The Derry Town Council has declined to institute a leash law after extensive discussion in the Monday, Dec. 2 meeting.
The leash law was brought up several weeks ago by Councilor Phyllis Katsakiores, who said she had received calls from several constituents complaining about dogs.
A motion by Katsakiores to establish a leash law failed because it didn’t have a second, and the town will continue with its current “control” policy, which simply requires that dogs be “controlled” by their owners.
Town Administrator Galen Stearns shared his research on the topic. Derry has a 90 percent compliance with registering dogs and there are currently 5,600 registered dogs in Derry, he said.
In researching “leash laws” in surrounding towns he learned that Londonderry, Salem and Windham do not have leash laws, opting instead for a “control” policy; Hudson has a leash law.
Katsakiores said seniors in the Pillsbury Apartments had expressed concern to her about loose dogs downtown. “When you’re off your property on a public street, you should have it on a leash,” Katsakiores told her fellow Councilors and the television audience.
She favored a regular leash rather than the popular “retractable” ones, noting that the retractable leashes are too long and extend too far for control.
Katsakiores also noted that people who say “My dog wouldn’t do that” aren’t always right. “It’s an animal,” she said.
But fellow Councilor Al Dimmock countered that a dog on a leash is “fake security.” He referenced a case in Manchester a few weeks ago, where an 80-year-old woman was allegedly attacked by a dog on a leash. The leash, he said, was held by a 10-year-old girl who couldn’t control the dog, even with a leash.
Councilor Joshua Bourdon asked Police Chief Ed Garone, “Under the existing license, if a dog bites someone, what happens?”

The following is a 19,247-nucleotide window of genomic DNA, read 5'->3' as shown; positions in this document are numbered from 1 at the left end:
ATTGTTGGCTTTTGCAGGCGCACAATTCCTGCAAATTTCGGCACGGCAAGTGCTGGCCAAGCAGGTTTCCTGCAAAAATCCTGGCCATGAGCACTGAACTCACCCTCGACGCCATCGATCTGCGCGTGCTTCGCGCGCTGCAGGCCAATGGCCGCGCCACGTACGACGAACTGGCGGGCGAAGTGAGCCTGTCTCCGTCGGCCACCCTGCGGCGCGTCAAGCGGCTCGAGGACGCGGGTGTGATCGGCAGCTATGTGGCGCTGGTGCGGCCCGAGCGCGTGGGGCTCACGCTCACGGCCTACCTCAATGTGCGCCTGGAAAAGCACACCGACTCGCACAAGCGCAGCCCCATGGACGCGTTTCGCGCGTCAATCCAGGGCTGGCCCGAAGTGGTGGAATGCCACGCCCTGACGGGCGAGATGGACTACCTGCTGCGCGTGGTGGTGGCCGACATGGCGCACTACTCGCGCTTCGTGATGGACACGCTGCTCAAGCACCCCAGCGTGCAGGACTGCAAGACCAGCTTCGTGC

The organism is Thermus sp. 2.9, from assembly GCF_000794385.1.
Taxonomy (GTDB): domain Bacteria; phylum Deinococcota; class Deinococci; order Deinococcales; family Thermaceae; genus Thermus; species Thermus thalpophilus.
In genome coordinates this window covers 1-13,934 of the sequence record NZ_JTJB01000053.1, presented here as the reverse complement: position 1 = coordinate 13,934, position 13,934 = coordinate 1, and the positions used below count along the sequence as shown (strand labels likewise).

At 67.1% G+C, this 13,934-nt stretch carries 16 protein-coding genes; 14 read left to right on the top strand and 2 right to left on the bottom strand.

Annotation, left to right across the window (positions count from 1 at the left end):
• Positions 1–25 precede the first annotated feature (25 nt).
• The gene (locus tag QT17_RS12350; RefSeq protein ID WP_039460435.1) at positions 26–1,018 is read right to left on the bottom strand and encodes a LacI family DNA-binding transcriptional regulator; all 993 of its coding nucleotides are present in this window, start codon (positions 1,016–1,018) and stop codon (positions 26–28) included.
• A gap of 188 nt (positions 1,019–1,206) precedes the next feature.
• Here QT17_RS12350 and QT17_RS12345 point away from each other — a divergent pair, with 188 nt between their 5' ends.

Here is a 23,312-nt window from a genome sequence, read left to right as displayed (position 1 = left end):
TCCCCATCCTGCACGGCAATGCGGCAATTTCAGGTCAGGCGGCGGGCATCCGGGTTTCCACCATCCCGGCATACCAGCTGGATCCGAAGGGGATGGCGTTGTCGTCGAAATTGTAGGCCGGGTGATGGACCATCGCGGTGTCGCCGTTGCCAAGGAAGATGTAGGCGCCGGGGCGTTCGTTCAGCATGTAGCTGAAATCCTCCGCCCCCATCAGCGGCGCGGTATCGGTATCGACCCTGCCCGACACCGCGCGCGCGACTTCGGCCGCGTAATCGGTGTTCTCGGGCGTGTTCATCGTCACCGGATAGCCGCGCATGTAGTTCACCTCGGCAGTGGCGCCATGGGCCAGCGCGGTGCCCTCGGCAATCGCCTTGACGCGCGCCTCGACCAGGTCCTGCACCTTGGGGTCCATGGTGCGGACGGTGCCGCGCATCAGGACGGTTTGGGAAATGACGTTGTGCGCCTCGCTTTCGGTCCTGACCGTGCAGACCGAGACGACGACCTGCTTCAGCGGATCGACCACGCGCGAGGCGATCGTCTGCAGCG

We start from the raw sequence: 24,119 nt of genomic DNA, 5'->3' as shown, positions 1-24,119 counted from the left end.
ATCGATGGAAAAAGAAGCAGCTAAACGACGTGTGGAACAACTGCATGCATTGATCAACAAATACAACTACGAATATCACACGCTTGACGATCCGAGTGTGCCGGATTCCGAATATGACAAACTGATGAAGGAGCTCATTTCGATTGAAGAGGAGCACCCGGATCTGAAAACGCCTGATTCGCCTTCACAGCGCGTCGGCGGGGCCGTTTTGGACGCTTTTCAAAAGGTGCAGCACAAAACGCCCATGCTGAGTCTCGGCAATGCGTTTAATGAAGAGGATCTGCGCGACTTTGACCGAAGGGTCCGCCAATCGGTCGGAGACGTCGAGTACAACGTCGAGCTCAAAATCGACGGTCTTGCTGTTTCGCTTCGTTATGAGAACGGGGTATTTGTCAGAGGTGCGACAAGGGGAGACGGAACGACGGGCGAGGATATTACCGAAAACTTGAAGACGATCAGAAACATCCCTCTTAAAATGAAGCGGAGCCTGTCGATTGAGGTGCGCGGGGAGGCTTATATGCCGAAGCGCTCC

Garone said under current New Hampshire law, the dog will be taken into custody by police and the Animal Control Officer. “The dog will be kept for 10 days and inspected for disease,” Garone said. “The owner is requested to produce all medical documentation, including a shot record.” The medical history will be communicated to the victim, Garone said.
The owner meanwhile will be summoned to court, and if the animal is deemed “vicious,” it will be euthanized, according to Garone.
“Would police have to witness the bite, or would it be on a ‘he said, she said’ basis?” Bourdon asked.
“The likelihood of police witnessing the act,” Garone said, “is not great.” He explained that police can act on the statements of witnesses.
Dimmock asked about the victim. “Do they have any recourse?” Garone said there were several avenues of recourse.
Stearns said the state law, RSA 466:39, allows municipalities to impose their own fines of up to $50. But if Derry stays with the state regulations, it can charge $50 for the first offense and $100 for each subsequent offense. “The state fines are more restrictive than ours,” he said.
Katsakiores made her motion but it was not seconded, and the control policy will remain.